Motorists experience slight delays through Virgin River Gorge

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AHP leads a convoy of vehicles from the #2 Milemarker in Arizona Friday Morning. Photo by Stephanie Frehner.

As part of the rehabilitation and replacement projects for the Virgin River Gorge Bridges, crews are working on a section of nearby cliffs to break off any potential safety hazards for motorists. “Arizona Department of Transportation (ADOT)  is removing loose boulders that are threatening the Bridge #6 construction project,” said Sergeant John Bottoms with the Arizona Highway Patrol. ”

To reduce the risk of injury during this procedure, Arizona Highway Patrol is working with Pulice Construction to ensure that the traffic can flow through the gorge while being able to clear the debris from the roadways. Previous boulders that have been taken down have done as much damage as taking out the concrete partitions that line the I15 corridor. Now, imagine if that had been a car full of people. Not good.

“Approximately two weeks ago, we began doing traffic breaks to allow the scaling crews the opportunity to remove the loose boulders,” Bottoms added. “When the boulders from the top portion of the mountain began falling, they actually bounced from the shoulder onto both the northbound and southbound traffic lanes. We had planned for this contingency prior to the actual work beginning, but were somewhat surprised by the size of  some of the boulders that bounced over the containment screens.”

To make this traffic flow, AHP is doing what are called ‘Traffic Breaks’. Starting from the 2 milemarker on the Arizona side for northbound traffic, AHP patrol cars lead a long line of traffic at 20 to 25 miles per hour up to and through the gorge, coming out on the other side. The southbound traffic breaks begin at the Utah state line.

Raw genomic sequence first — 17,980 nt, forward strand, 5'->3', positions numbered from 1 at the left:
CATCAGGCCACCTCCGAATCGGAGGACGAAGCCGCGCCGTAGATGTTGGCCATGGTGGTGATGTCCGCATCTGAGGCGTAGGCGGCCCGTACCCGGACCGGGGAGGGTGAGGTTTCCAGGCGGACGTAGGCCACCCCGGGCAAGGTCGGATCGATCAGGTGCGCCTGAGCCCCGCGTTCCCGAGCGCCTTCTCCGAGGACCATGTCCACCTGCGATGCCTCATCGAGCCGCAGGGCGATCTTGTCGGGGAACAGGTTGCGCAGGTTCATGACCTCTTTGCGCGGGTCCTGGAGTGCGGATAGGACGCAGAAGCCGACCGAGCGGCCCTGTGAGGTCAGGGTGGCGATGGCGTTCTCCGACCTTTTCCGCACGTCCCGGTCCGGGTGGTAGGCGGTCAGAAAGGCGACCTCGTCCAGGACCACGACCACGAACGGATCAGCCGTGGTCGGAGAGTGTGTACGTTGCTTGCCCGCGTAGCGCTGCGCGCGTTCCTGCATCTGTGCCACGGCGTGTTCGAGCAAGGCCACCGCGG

Can you see the falling rock?

Can you see the falling rock?

These breaks allow the crews to work on the rocks and clear any hazards from the roadway by the time the cars reach the gorge. Break times for traffic are usually around 15 to 20 minutes.

While these traffic breaks are seen as inconveniencing, they are absolutely necessary to ensure the safety of all workers and drivers.

The traffic breaks will continue as long as needed to reduce the risk of falling rocks. AHP Sergeant John Bottoms stated that the traffic breaks will be done as traffic allows. If the area becomes too congested, then they will suspend the traffic breaks until traffic lightens up.

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This is just a small portion of the damage that the falling boulders have caused since the project began. That boulder in the middle of the photo was originally twice as big, but split in half when it collided with a concrete barrier on the other side of the road. Photo by Stephanie Frehner.

As of the time of this story, the traffic breaks were planned on occurring today and tomorrow between the hours of 6 a.m. and 6 p.m. PST. On-site crews expect to have several more days of these breaks.

Travelers planning on going through the gorge should plan for a delay of at least 15 minutes in each direction. While traffic is not stopped, it will be much slower. Those wishing to avoid the traffic breaks are encouraged to use Old Highway 91 from Beaver Dam.

Check our Facebook page later today, as we are loading video of the falling rocks process!

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